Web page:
[TheThinkTank] Step-by-step Mechanic Lessons Request
ron.kellis at velocitycoop.org
Thu May 26 10:50:17 PDT 2011
Thanks much Ryan! Just this week I started expanding our one page class
topic sheet into an instructor crib sheet. With a bit of triva for
conversation. 1st rough draft, LOTS missing and the citations need to be
Rider/owner bike maintenance generally involves *inspection*, *adjustment*,
and *lubrication*. Sometimes cleaning and lubrication must precede
1. Major Bike Parts 1.1. Groupset
Gruppo; from Italian for "group" (often misspelled grouppo) is a bicycle
component manufacturer's organized collection of mechanical parts.
2 gear levers or shifters and
2 brake levers or
2 integrated brake levers/shifters
2 brakes, front and rear
2 derailleurs, front and rear
1 bottom bracket
1 cogset, freewheel or cassette
1.2. Everything else
Wheels (hubs, spokes, rim)
2. Tubes & Tires 2.1. Tubes
Show one of each
2.1.1. Schrader - Larger and have springs that hold the valve shut. Will
lose some air when air-chuck is removed. 2.1.2. Presta - Smaller. Air
pressure holds the valve shut. Adapter used for a Schrader air chuck. 2.2.
Tires 2.2.1. Removing Tires (Tool: Tire Lever) 2.2.2. Checking
(Tool: Bucket of Water) 2.2.3. Puncture Repair (Tool: Patch Kit) 2.2.4.
Re-inflation (Tool: Bicycle Pump) 3. Groupset Inspection, Lubrication &
Adjustments 3.1. Bowden cables and housings
Date from late 19th century, first used by Raleigh Bicycles in England.
3.1.1. Barrel adjuster for adjusting the cable tension using an inline
hollow bolt. Lengthens or shortens the cable housing relative to a fixed
anchor point (brakes or derailleur). Lengthening the housing (turning the
barrel adjuster out) tightens the cable; shortening the housing (turning the
barrel adjuster in) loosens the cable. Start cable end adjustments with
barrel all the way in. 3.1.2. Use spray dry-lubricant if available or else
Tri-Flow because of Teflon 3.1.3. Cables may have to be removed from the
anchor point (brake or derailleur) to get enough cable slack to apply
lubricants. 3.1.4. Rubber tori, called donuts, can be threaded onto a bare
run of the inner cable to prevent it from striking the bicycle frame causing
rattles or abrasion (Rarely replaced). 3.2. Brakes & Brake Maintenance 3.2.1.
Common Types 22.214.171.124. Rim brakes (Wikipedia citation needed) · Rod-actuated
brakes · Caliper - The caliper brake is a class of cable-actuated brake in
which the brake mounts to a single point above the wheel, theoretically
allowing the arms to auto-center on the rim. · Rarely found on modern
mountain bikes. But they are almost ubiquitous on road bikes, particularly
the dual-pivot side-pull caliper brake. · Side-pull caliper brakes Single
pivot side-pull caliper brake. Single-pivot side-pull caliper brakes consist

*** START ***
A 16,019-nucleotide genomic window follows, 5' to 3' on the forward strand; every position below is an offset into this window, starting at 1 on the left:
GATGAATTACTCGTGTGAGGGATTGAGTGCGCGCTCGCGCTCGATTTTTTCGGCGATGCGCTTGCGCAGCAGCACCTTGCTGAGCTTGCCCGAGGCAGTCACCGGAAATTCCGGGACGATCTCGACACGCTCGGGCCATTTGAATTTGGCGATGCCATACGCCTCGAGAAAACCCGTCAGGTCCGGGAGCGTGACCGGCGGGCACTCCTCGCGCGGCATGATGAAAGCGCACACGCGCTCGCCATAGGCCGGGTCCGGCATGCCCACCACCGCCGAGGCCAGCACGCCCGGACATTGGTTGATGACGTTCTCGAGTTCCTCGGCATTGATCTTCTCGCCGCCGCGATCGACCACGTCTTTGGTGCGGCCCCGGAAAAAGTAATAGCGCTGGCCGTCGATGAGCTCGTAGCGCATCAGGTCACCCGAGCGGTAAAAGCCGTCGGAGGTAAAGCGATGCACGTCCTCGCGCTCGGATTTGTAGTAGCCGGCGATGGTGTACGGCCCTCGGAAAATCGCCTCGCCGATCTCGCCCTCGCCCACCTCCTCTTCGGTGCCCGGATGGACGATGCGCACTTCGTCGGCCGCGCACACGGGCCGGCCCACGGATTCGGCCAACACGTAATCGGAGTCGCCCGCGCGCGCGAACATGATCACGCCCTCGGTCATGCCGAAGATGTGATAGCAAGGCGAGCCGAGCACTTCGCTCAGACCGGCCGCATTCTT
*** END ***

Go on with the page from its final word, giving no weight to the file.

of two curved arms that cross at a pivot above the wheel and hold the brake
pads on opposite sides of the rim. These arms have extensions on one side,
one attached to the cable, the other to the cable housing. When the brake
lever is squeezed, the arms move together and the brake pads squeeze the
rim. Dual-pivot caliper brake. Dual-pivot side-pull caliper brakes are used
on most modern racing bicycles. One arm pivots at the center, like a
side-pull; and the other pivots at the side, like a center-pull. The cable
housing attaches like that of a side-pull brake. · Centre-pull caliper
brakes Centre-pull calliper brakes have symmetrical arms and as such center
more effectively. The cable housing attaches to a fixed cable stop attached
to the frame, and the inner cable bolts to a sliding piece (called a
"braking delta" or "braking triangle") or a small pulley, over which runs a
straddle cable connecting the two brake arms. Tension on the cable is evenly
distributed to the two arms, preventing the brake from taking a "set" to one
side or the other. · U-brakes U-brakes (also known by the trademarked term
"990-style") are essentially the same design as the center-pull caliper
brake. The difference is that the two arm pivots attach directly to the
frame or fork while those of the center-pull caliper brake attach to an
integral bridge frame that mounts to the frame or fork by a single
bolt. · Cantilever
The brake shoe is mounted above the pivot and is pressed against the rim as
the two arms are drawn together. In the first-class lever design, the arm
pivots above the rim. The brake shoe is mounted below the pivot and is
pressed against the rim as the two arms are forced apart. Low profile
'traditional' cantilever brake. The traditional cantilever brake, or
commonly cantilever brake, pre-dates the direct-pull brake. It is a
center-pull cantilever design with an outwardly-angled arm protruding on
each side, a cable stop on the frame or fork to terminate the cable housing,
and a straddle cable between the arms similar to center-pull caliper brakes.
The cable from the brake lever pulls upwards on the straddle cable, causing
the brake arms to rotate up and inward thus squeezing the rim between the
brake pads. · V-brakes Linear-pull brakes or direct-pull brakes, commonly
referred to by Shimano's trademark V-brakes, are a side-pull version of
cantilever brakes and mount on the same frame bosses. However, the arms are
longer, with the cable housing attached to one arm and the cable to the
other. As the cable pulls against the housing the arms are drawn together.
Because the housing enters from vertically above one arm yet force must be
transmitted laterally between arms, the flexible housing is extended by a
rigid tube with a 90° bend known as the "noodle". The noodle seats in a
stirrup attached to the arm. A flexible bellows often covers the exposed
cable. Because of the higher mechanical advantage of V-brakes, they require
brake levers with longer cable travel than levers intended for other types
of brakes. Cheap or poorly-specified V-brakes can suffer from a sudden
failure when the noodle end pulls through the metal stirrup, leaving that
wheel with no braking power whatsoever. Although the noodle can be regarded